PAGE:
Matteo Farinella is an interdisciplinary scientist, illustrator and science communicator. He combines his background in neuroscience with a lifelong passion for art and storytelling to make science more fun and accessible for everyone. He is the author of the graphic novels Neurocomic and The Senses. He is currently a presidential scholar in Society and Neuroscience at Columbia University, New York.

Pamela Parker is a designer and artist interested in drawing connections and telling stories. She makes environmental graphic design work for exhibitions, installations for public spaces and urban play projects for fun. She spends a lot of time thinking about what makes a space into a place.

Maggie Kane

[June 24-July7]

Maggie Kane (http://www.streetcat.media/) is an experimental artist that specializes in the design and development of sustainable social systems via technology and accessible educational programming.

Streetcat is ~ A free knowledge + education advocate. Founder of feminist/ trans/ non-binary friendly makerspace. Recycled materials artist. Aspiring anime character.

Dinacon 2 Project:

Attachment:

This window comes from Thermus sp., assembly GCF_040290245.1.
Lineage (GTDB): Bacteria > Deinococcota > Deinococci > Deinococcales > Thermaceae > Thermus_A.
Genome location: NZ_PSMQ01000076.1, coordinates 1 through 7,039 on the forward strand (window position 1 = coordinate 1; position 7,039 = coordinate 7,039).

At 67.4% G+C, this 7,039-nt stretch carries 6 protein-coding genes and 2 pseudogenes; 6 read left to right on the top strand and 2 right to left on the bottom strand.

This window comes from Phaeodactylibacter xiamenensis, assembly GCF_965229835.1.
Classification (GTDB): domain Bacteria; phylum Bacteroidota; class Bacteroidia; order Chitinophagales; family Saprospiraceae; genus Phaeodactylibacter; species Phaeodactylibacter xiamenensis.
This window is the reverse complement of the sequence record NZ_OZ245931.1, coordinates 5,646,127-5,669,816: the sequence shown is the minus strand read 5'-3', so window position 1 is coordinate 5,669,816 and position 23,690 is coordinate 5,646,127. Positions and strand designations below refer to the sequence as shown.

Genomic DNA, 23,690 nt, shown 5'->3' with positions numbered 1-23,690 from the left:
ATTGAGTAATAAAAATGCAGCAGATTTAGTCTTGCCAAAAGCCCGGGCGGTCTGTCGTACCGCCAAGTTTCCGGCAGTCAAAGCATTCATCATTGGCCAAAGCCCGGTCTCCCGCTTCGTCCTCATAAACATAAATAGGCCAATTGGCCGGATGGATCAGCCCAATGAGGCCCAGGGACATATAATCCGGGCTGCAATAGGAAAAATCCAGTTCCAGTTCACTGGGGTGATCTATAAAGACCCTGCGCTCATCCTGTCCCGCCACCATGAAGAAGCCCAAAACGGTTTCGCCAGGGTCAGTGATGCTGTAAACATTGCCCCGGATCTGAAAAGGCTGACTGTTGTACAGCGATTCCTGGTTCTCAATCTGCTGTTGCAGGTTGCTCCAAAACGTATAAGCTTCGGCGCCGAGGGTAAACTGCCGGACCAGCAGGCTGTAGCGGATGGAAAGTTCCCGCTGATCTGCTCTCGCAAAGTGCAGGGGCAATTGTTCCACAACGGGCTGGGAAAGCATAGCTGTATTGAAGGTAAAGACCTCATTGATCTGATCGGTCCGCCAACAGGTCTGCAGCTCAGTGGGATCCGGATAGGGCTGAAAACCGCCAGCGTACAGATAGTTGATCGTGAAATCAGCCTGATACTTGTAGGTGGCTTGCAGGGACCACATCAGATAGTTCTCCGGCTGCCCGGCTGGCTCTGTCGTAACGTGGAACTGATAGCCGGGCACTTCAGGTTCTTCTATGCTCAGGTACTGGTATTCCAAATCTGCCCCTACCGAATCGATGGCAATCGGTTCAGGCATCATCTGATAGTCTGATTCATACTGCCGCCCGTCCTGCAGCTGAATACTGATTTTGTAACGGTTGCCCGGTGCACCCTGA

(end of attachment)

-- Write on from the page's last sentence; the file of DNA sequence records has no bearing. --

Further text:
Plastics Hacking! Let’s demystify plastics recycling on a micro-scale and explore various methods of creating new objects out of recycled plastic with various open-source + easily accessible tools.

Maggie is currently focused on developing sustainable educational and income-generating programming for community organizations in the Atlanta area. She serves as a Director and Chair of Activities and Culture for Freeside Atlanta, famously known as Atlanta’s original hackerspace. There, she develops and manages the weekly educational programming that provides free or low-cost classes and events for the community to learn about robotics, electronics, knitting, DIY arcade building, and more.

Update #3

Time is getting close! Applications only have about a week left! Here’s details on what’s coming up, and 2 incredible opportunities to go hop on a boat!

-Application deadline! Jan 30!

If you have applied yet, please do if you want to come! www.dinacon.org/apply